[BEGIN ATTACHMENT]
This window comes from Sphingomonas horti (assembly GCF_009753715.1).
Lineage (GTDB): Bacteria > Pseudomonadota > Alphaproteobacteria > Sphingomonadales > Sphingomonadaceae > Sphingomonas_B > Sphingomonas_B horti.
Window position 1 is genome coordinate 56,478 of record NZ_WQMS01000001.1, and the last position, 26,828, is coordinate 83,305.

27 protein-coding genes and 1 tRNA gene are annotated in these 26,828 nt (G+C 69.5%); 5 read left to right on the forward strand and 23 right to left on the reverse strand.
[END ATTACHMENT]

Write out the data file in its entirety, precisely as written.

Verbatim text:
This window comes from Sphingomonas horti (assembly GCF_009753715.1).
Lineage (GTDB): Bacteria > Pseudomonadota > Alphaproteobacteria > Sphingomonadales > Sphingomonadaceae > Sphingomonas_B > Sphingomonas_B horti.
Window position 1 is genome coordinate 56,478 of record NZ_WQMS01000001.1, and the last position, 26,828, is coordinate 83,305.

27 protein-coding genes and 1 tRNA gene are annotated in these 26,828 nt (G+C 69.5%); 5 read left to right on the forward strand and 23 right to left on the reverse strand.